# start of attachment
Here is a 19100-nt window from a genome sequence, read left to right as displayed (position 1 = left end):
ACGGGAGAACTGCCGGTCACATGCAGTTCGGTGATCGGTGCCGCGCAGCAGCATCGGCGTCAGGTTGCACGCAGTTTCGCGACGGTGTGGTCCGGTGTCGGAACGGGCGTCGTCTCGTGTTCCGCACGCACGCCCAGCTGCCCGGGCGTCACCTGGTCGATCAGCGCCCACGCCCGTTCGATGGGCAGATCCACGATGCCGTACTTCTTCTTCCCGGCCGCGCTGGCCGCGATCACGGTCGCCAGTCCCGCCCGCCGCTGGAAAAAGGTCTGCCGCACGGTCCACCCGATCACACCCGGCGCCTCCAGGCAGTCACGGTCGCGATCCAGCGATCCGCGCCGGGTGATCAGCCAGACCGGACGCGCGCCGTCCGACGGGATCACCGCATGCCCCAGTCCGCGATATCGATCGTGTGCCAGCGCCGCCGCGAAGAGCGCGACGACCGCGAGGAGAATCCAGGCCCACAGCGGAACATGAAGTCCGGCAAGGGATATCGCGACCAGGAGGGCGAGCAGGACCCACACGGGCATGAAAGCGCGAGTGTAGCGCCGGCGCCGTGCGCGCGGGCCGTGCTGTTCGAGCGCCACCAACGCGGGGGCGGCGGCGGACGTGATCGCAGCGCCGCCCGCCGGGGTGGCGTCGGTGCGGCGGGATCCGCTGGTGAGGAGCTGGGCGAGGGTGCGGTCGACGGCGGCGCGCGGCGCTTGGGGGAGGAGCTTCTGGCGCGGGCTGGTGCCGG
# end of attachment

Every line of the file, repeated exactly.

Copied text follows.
Here is a 19100-nt window from a genome sequence, read left to right as displayed (position 1 = left end):
ACGGGAGAACTGCCGGTCACATGCAGTTCGGTGATCGGTGCCGCGCAGCAGCATCGGCGTCAGGTTGCACGCAGTTTCGCGACGGTGTGGTCCGGTGTCGGAACGGGCGTCGTCTCGTGTTCCGCACGCACGCCCAGCTGCCCGGGCGTCACCTGGTCGATCAGCGCCCACGCCCGTTCGATGGGCAGATCCACGATGCCGTACTTCTTCTTCCCGGCCGCGCTGGCCGCGATCACGGTCGCCAGTCCCGCCCGCCGCTGGAAAAAGGTCTGCCGCACGGTCCACCCGATCACACCCGGCGCCTCCAGGCAGTCACGGTCGCGATCCAGCGATCCGCGCCGGGTGATCAGCCAGACCGGACGCGCGCCGTCCGACGGGATCACCGCATGCCCCAGTCCGCGATATCGATCGTGTGCCAGCGCCGCCGCGAAGAGCGCGACGACCGCGAGGAGAATCCAGGCCCACAGCGGAACATGAAGTCCGGCAAGGGATATCGCGACCAGGAGGGCGAGCAGGACCCACACGGGCATGAAAGCGCGAGTGTAGCGCCGGCGCCGTGCGCGCGGGCCGTGCTGTTCGAGCGCCACCAACGCGGGGGCGGCGGCGGACGTGATCGCAGCGCCGCCCGCCGGGGTGGCGTCGGTGCGGCGGGATCCGCTGGTGAGGAGCTGGGCGAGGGTGCGGTCGACGGCGGCGCGCGGCGCTTGGGGGAGGAGCTTCTGGCGCGGGCTGGTGCCGG